Stephanie Cherrin (15:37):
There’s these insane chemistry innovations around batteries, around fuel, around how do we recycle the batteries that we’re using and producing because that’s a whole other element within production of cars? And how do you make this entire thing sustainable for the planet while also maintaining some sort of normal around moving ourselves and not relying on other people to move us? It’s like a big balance.
Zuzy Martin-Aly (16:00):
I love it. How soon do you think this future will arrive? It feels like COVID shifted us into being able to shift into a new reality very, very quickly. So I’m wondering with advances in technology how soon do you think we will be able to adapt the future when it comes to automotive? I know that this was supposed to be the year of the autonomous car, and COVID slowed that down but predictions are that by 2030, 10 years from now, one in 10 cars will be driverless. And like you said, it would probably change commutes and change the day-to-day of certain things. But how soon do you think we’ll be able to adopt these changes?
Stephanie Cherrin (16:48):
I hate to give a prediction because whatever I say is most likely going to change a thousand times, probably even in the next six months. But I tend to be a little bit more conservative when I think about autonomous. At least in a conventional sense of it being out for everybody, I think the safety concerns there are still too great that … we’re more tolerant of somebody hitting somebody else as an accident than we are of an autonomous vehicle hitting somebody by accident, right? Just as a society, we can wrap our minds around human error much more than we can wrap our minds around machine error. And so as a result, which I think is about right, I think that right now autonomous vehicles are probably still safer than humans driving them, but our risk tolerance or at least our risk aversion to that idea is too high.
Stephanie Cherrin (17:40):
So, when it will be rolled out commercially and in a broad consumer sense will still be some time and I think it may be even another 10 years. But I think we will find alternative applications for autonomous. So, in geo-fenced areas like around Disneyland or around nursing communities and places that have much more predictable movements and patterns, I think that that’s where we’ll see that. There’s a company called Optimus Ride that’s doing that, another company called Phantom Auto which is remote autonomy. So, they work with Postmates now. They have drones. There’s people in an office that have access to the vehicles and they partly drive themselves but there is a human there for the default just in case.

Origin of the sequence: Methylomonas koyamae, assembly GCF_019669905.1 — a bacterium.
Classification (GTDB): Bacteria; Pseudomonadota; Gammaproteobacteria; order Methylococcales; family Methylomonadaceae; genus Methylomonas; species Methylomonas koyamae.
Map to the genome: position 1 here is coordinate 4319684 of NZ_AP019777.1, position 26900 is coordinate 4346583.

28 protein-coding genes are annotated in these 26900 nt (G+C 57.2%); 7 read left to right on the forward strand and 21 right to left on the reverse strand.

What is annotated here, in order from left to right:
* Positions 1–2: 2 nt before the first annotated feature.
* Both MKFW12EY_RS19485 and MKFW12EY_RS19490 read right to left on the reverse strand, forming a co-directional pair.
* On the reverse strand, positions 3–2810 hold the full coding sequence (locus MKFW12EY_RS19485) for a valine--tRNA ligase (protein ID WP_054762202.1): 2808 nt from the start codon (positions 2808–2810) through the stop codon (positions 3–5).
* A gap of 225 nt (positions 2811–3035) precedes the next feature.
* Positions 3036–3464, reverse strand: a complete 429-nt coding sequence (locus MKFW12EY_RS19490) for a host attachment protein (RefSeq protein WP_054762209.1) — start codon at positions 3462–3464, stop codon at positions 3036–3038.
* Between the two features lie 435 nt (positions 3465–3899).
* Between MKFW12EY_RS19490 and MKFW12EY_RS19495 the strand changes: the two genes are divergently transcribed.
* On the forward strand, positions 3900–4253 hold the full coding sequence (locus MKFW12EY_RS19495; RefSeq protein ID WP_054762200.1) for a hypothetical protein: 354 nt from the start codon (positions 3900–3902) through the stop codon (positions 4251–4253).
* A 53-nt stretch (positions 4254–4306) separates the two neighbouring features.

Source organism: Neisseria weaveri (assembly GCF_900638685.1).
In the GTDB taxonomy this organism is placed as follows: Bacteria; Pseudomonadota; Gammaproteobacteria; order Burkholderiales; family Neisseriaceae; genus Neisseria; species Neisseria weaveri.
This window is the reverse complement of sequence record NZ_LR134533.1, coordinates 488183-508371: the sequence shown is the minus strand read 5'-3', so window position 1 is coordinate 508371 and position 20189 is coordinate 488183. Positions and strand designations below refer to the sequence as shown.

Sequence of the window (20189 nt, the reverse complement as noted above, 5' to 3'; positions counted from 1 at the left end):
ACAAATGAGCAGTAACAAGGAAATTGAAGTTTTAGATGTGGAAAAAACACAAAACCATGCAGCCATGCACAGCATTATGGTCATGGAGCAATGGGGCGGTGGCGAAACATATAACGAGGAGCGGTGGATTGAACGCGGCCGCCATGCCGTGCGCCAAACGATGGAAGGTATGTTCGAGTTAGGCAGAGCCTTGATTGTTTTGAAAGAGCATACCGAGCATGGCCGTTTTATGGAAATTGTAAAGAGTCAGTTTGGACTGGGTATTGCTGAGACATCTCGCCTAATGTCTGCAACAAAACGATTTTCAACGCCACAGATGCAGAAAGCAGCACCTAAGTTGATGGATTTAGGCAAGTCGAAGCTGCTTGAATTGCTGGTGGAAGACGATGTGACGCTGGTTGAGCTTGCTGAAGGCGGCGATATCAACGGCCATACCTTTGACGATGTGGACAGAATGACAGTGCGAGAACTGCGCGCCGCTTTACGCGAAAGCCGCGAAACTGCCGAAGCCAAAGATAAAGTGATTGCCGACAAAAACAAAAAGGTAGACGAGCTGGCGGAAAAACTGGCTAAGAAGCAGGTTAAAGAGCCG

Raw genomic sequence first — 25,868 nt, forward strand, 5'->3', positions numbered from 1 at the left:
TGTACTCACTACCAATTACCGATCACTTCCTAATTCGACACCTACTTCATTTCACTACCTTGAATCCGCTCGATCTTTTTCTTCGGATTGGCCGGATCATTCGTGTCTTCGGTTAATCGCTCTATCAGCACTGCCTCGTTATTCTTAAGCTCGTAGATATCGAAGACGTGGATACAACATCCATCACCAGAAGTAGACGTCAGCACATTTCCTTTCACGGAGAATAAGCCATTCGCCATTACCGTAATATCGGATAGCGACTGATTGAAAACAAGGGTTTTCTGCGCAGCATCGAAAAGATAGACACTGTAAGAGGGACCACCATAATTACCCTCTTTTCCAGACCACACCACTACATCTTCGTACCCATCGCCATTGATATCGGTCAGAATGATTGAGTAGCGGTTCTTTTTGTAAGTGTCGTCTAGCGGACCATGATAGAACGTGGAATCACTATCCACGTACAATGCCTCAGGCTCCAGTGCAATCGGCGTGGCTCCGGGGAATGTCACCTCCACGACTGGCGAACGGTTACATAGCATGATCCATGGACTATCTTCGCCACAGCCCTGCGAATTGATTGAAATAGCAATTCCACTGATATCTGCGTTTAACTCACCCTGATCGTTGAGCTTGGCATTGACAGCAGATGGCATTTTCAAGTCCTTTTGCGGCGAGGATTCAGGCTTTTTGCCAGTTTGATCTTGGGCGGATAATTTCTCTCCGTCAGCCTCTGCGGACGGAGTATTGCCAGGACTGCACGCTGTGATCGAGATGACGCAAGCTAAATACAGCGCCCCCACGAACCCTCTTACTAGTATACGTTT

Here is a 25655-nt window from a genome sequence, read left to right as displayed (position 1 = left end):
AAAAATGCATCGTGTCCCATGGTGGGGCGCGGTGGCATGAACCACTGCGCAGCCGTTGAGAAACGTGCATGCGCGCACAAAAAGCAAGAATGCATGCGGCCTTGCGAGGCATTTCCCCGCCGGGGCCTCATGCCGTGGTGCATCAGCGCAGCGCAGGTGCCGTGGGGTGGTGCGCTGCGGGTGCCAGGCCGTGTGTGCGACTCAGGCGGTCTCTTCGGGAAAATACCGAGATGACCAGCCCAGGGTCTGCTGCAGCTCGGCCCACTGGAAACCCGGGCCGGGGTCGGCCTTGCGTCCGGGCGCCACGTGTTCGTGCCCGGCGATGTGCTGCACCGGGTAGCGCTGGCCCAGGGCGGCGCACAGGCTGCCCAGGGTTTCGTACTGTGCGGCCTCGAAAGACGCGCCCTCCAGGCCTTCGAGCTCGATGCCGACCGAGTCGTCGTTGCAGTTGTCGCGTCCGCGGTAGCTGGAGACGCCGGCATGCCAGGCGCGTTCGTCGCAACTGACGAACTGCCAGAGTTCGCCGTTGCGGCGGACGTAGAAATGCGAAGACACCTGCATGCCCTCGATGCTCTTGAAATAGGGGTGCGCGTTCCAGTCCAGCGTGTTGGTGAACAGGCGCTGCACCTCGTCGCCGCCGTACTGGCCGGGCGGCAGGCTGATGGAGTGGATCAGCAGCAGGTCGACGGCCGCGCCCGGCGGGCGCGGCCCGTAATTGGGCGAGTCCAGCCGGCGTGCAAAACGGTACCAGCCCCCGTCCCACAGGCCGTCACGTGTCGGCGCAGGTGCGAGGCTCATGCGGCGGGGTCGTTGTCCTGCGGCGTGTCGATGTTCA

Stephanie Cherrin (18:33):
So, we’re going to see these hybrid systems, and I think because everything will be this very slow transition … very much like we’re so resilient … People have adjusted to COVID so quickly in ways that if you would have asked us a year ago I think we would have said, “Nobody could have predicted how the world would behave.” And some for the better, some for the worst, but overall humans are incredibly resilient and adaptable. And so I think that we will just, every step that we take will become the new normal, and we’ll look back and be like, “Oh my gosh, how did we get here so quickly?” But that’s because we will have adapted to every incremental advancement that we make along the way.
Zuzy Martin-Aly (19:14):
Any advice for people that want to go into the automotive industry, perhaps into investing, but otherwise into technology within?
Stephanie Cherrin (19:24):
Do it. Just do it. That’s what I would say. Because I think that the time is ripe now that I think everybody’s looking for new technology. I think that it’s an extremely competitive and yet extremely accessible industry. It’s becoming so much more so accessible that it’s a time when the whole world is changing, and technologies are going to change in so many different industries. They’re going to create new ones like flying, vertical mobility as we call it. So flying things, whether they’re cars, taxis, or whatever, race cars, there’s going to be that change. And I think that there’s so much room that there isn’t an incumbent at the moment in these big new technology companies. There are ones that have been around, there are ones that are successful, but that doesn’t mean that new innovation, there’s no room for it.
Stephanie Cherrin (20:13):
It’s a saturated market but still the Wild Wild West for newness. And so I would just say go for it. I think it’s a really exciting time to get involved in automotive, and it’s a really exciting time to be in tech. So especially for women. I say that because I think that people are looking for women now in a way that is genuine. People want to see more women. There are more women investors, creating more women founders, creating more women-led companies. Just this really great positive wave that has awoken in people. So, I think the time is now. I think it’s a really great ripe opportunity.
Zuzy Martin-Aly (20:52):
So people often talk about the disadvantages of being a woman in male-dominated industries, but you’re focusing on the advantages. What would you say are some of the advantages of being a woman?
Stephanie Cherrin (21:04):